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Spolsky on "Commoditizing Your Complements" (joelonsoftware.com)
59 points by raganwald on April 8, 2010 | hide | past | favorite | 14 comments

> Sun is the loose cannon of the computer industry. Unable to see past their raging fear and loathing of Microsoft, they adopt strategies based on anger rather than self-interest. Sun's two strategies are (a) make software a commodity by promoting and developing free software (Star Office, Linux, Apache, Gnome, etc), and (b) make hardware a commodity by promoting Java, with its bytecode architecture and WORA. OK, Sun, pop quiz: when the music stops, where are you going to sit down?

Eight years later, we finally know the answer to Joel's question.

They weren't making all software a commodity though, just the ones that their rival had market dominance of, or where they had no chance of gaining dominance themselves.

It's easy to point and laugh at Sun, but that's the same approach to open source (and standards) that Apple used to get out of the shadow of Microsoft and they seem to be doing okay.

(The same probably applies to Sun breaking lock-in to Intel based hardware architectures. Again this applies to Apple as they had to switch from PPC to Intel, but their cross-architecture experience gave them the leg up on ARM based phone and tablet markets.)

And I've seen it argued [1] that the newer Sun multi-core Sparc CPUs actually made sense for database and webserver loads.

We may still get to watch Oracle making hay on that.

[1] for example here: http://blogs.zdnet.com/Murphy/?p=1701 (There may be better pieces out there, my interest in this is limited.)

Joel missed the commodity/complement parts of Java. Sun's approach with Java was to commoditize the language, especially as it ran on PCs, so that they could license the Java Virtual Machine (JVM), especially on embedded systems (e.g. phones). The Java language is the complement of the JVM. Sun was actually pretty successful in this approach.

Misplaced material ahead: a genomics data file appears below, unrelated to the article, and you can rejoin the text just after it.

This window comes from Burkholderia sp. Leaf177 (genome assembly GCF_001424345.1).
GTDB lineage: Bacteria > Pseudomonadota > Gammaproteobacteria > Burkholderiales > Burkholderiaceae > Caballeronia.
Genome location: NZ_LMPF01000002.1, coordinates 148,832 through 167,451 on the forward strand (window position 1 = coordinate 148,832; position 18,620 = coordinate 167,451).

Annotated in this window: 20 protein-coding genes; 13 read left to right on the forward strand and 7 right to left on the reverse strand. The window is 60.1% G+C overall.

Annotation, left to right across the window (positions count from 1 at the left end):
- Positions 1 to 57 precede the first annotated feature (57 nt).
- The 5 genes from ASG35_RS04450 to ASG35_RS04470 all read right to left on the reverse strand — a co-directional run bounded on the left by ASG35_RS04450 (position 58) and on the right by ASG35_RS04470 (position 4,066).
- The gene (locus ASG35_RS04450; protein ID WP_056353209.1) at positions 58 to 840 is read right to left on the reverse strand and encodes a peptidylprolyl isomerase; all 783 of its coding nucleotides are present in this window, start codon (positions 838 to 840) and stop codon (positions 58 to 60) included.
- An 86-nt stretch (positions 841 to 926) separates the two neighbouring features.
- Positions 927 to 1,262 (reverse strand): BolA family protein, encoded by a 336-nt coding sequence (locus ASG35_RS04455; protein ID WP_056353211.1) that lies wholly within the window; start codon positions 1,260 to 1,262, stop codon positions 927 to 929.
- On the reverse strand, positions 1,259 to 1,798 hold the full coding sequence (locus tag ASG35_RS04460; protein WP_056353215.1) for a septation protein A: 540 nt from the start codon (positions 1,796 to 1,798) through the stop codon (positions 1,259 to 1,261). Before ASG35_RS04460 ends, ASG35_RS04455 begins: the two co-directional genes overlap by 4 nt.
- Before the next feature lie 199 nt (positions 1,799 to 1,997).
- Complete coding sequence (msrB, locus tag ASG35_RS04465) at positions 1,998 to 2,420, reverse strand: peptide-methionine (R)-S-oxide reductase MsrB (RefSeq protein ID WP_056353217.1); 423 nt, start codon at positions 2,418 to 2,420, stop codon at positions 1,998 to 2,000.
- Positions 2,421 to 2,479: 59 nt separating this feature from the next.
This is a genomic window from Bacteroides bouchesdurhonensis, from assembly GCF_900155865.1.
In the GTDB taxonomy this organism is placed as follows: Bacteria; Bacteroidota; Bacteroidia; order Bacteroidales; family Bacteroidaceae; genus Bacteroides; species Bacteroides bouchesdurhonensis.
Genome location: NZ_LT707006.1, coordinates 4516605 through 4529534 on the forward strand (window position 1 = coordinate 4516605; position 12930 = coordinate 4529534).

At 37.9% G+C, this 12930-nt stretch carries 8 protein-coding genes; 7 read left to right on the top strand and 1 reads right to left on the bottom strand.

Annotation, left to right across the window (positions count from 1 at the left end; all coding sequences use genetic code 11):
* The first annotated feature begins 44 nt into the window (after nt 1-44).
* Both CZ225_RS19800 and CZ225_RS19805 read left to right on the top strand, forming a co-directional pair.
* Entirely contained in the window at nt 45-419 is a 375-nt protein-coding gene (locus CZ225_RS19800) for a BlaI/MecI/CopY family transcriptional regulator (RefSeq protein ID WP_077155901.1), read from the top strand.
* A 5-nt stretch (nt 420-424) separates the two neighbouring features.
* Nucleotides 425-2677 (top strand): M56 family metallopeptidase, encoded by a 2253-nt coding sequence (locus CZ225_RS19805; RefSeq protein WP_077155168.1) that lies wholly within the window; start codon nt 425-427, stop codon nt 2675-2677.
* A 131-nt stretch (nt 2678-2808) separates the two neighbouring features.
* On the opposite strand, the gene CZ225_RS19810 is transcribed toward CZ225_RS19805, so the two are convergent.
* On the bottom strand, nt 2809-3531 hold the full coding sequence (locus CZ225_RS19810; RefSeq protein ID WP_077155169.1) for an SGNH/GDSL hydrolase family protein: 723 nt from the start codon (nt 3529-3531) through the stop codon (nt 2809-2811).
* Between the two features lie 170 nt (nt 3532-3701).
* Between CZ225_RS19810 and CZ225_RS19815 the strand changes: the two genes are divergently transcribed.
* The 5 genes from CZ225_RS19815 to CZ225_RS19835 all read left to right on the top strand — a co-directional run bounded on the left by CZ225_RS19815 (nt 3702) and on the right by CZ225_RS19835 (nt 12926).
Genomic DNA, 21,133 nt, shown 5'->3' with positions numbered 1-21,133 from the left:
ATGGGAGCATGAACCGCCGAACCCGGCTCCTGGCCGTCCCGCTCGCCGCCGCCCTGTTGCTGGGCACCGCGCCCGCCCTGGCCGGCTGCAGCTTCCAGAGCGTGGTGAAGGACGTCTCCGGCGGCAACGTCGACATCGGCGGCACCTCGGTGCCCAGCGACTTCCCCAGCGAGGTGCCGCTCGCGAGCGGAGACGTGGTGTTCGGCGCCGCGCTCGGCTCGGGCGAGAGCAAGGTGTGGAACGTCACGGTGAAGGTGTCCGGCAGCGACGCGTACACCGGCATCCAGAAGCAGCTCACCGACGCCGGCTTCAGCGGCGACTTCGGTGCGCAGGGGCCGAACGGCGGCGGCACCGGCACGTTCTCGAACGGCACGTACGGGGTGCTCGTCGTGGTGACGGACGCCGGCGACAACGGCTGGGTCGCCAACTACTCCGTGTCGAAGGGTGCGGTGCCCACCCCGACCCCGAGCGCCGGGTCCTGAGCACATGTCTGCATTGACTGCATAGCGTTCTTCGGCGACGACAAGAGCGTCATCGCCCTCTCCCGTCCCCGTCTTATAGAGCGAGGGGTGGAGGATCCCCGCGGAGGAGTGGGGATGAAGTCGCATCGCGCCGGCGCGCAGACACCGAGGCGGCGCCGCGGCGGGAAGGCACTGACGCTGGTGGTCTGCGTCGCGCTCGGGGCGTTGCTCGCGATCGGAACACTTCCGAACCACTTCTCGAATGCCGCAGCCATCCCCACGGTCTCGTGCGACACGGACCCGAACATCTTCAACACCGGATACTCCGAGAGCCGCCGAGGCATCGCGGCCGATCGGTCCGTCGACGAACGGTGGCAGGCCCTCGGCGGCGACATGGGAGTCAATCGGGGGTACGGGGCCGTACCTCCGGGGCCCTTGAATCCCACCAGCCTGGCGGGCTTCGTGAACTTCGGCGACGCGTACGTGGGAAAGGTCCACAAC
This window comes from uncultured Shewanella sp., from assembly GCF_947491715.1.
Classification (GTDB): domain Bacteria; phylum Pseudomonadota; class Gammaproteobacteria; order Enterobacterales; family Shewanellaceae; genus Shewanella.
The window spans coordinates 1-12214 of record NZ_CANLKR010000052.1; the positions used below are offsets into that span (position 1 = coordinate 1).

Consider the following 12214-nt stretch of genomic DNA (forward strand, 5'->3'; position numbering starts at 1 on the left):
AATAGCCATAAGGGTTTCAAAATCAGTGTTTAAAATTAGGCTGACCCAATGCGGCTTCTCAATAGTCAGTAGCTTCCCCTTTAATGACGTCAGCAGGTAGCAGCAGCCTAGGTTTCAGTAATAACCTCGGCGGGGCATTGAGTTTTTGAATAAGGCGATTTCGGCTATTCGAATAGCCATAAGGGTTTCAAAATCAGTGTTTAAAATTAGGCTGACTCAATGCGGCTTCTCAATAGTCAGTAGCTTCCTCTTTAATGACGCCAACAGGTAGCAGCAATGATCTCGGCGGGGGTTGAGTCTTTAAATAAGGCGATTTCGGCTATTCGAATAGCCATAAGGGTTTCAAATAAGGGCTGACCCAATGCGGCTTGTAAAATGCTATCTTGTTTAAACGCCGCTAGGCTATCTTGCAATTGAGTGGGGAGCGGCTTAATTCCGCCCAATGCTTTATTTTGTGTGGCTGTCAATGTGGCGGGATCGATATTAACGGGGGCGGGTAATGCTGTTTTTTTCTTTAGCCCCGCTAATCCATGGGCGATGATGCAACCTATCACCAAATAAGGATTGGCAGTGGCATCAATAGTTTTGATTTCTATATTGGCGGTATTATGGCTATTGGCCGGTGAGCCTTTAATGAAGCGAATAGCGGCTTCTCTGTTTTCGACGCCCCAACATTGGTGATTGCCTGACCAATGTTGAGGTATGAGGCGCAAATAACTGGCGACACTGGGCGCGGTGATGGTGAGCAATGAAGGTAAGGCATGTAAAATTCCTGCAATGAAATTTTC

Having said that, recent history indicates that Joel's take on Sun's problems with their strategies (plural because they flip-flopped strategies) ultimately was correct.

I think the other bit he missed was the early focus Sun placed on Java Applets. I think they initially saw Java and JVM primarily as platform for distributing client side code to web browsers, to set-top boxes, to mobile phones, etc. In this way Sun's focus on Java is analogous to Netscape's efforts to distribute a free web browser--they are trying to commoditize the client to sell more servers.

Of course, as it played out Java got a lot more traction on the server side than the client side. (I think the ability to easily develop on Windows and deploy to Unix/Linux played a role in that.) But by 2002 Java had already pretty much lost on the browser side, supplanted by Flash and later robust JavaScript. I think 2002 might have been the thick of their JavaME (mobile platform) efforts though.

I think Joel's missing a very basic assumption in the Linux comparison. Economics is about incentives. The basic assumption he's making is that money (or lack thereof) is an incentive for producing open source software.

I seem to recall Mother Teresa being told by a reporter that they couldn't be paid enough money to do what she did. Mother Teresa's response was something along the lines of "You couldn't pay me enough money to do it either". For me the loss of time and money is negligible compared to what I gain in learning, which is immeasurable.

He's not making an assumption about cost == money at all. In fact, he says "...when an economist considers price, they consider the total price, including some intangible things like the time it takes to set up, reeducate everyone, and convert existing processes".

So when he's arguing against the "claim that it's OK for every Linux kernel revision to make all existing drivers obsolete, because the cost of rewriting all those existing drivers is zero", he's saying "there is a cost, it's just not monetary." The alternative to requiring people to rewrite device drivers is having some people make the kernel backwards-compatible with old drivers. Presumably that's simpler than rewriting every driver. What else could you add to Linux if that many developers could do something that wasn't rewrite working code?